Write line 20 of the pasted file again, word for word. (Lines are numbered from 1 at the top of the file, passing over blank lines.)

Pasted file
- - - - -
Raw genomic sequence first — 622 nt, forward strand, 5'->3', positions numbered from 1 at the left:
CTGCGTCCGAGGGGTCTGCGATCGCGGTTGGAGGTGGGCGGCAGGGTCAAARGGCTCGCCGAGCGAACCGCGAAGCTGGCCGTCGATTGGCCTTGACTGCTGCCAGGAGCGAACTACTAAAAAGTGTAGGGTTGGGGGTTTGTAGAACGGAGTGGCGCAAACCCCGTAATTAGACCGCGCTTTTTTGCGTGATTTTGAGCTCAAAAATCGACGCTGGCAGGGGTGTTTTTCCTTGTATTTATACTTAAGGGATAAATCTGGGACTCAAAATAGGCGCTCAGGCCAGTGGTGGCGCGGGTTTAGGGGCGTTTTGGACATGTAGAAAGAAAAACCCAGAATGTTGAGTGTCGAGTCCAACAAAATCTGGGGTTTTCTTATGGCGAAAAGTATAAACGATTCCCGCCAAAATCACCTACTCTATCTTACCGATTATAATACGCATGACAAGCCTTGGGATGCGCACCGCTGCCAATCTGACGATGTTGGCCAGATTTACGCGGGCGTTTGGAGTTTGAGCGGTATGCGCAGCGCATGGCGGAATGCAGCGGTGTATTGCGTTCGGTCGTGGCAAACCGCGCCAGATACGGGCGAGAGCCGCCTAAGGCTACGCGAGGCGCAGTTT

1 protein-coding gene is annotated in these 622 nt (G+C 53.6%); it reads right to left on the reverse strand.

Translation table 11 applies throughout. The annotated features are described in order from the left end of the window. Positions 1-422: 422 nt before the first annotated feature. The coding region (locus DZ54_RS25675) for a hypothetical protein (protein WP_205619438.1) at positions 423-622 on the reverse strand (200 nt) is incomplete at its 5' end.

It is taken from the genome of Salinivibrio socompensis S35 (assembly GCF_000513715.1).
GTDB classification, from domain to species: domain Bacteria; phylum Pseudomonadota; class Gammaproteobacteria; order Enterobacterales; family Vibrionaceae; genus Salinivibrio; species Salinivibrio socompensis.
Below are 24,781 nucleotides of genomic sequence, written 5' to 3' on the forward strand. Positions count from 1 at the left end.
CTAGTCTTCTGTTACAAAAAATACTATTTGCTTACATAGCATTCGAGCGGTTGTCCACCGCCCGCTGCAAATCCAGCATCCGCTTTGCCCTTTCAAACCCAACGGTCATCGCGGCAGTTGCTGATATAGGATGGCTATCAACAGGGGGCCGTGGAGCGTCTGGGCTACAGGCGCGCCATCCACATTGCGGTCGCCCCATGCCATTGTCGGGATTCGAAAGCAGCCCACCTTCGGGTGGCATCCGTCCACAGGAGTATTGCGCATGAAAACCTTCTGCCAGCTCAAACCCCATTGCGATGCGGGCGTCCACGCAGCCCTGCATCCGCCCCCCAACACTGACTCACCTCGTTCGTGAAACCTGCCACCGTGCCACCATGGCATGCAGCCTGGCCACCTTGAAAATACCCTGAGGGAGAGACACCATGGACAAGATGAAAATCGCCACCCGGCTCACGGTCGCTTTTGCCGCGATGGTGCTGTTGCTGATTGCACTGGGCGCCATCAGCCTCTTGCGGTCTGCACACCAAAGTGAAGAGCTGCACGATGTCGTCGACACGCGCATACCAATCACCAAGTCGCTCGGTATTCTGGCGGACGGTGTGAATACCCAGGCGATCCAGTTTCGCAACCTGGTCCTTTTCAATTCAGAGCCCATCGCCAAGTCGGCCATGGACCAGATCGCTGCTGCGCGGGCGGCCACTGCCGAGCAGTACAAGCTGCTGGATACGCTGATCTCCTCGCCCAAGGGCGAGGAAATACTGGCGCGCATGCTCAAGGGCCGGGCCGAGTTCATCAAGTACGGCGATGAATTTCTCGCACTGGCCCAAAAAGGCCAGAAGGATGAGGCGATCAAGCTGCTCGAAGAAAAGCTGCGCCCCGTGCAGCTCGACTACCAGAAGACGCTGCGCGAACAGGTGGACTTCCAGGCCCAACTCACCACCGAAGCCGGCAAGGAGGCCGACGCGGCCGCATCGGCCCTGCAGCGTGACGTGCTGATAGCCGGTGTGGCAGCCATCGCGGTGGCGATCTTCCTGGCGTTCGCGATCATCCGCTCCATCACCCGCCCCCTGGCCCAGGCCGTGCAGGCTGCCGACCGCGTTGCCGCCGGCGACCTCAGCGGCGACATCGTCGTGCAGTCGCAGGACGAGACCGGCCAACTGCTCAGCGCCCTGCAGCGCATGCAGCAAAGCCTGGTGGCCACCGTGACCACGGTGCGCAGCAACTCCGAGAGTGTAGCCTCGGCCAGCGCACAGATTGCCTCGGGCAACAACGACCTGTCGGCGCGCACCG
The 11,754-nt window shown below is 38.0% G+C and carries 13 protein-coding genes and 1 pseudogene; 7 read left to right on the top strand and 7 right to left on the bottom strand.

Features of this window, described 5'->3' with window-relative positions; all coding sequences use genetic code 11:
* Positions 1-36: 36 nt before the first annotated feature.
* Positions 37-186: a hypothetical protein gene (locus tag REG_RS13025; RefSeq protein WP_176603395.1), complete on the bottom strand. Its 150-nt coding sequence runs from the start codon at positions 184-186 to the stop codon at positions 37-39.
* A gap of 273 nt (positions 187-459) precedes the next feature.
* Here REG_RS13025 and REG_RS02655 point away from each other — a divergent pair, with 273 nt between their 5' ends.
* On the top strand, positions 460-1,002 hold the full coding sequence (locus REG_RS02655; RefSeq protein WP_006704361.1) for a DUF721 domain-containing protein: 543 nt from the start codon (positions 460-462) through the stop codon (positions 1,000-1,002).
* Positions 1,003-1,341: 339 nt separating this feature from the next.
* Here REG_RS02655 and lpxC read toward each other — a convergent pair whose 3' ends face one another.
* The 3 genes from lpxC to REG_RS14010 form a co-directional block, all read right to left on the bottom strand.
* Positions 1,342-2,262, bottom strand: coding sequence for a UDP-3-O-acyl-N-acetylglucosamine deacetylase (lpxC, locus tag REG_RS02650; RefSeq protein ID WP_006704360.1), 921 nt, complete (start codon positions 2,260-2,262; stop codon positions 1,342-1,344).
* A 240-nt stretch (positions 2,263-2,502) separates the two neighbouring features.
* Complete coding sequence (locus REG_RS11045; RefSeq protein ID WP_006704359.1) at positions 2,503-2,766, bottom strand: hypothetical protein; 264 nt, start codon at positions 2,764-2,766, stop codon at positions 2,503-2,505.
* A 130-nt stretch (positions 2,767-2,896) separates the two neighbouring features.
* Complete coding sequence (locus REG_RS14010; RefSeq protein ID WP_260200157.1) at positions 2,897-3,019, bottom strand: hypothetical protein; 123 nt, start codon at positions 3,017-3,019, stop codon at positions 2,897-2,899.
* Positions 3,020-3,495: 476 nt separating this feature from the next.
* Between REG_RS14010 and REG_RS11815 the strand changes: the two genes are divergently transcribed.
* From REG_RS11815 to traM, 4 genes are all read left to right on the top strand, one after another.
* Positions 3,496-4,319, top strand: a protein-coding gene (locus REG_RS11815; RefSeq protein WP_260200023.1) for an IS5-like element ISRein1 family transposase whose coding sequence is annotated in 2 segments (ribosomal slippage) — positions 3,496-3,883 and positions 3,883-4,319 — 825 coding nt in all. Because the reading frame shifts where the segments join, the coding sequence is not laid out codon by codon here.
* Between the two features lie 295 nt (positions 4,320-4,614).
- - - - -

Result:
* A 240-nt stretch (positions 2,263-2,502) separates the two neighbouring features.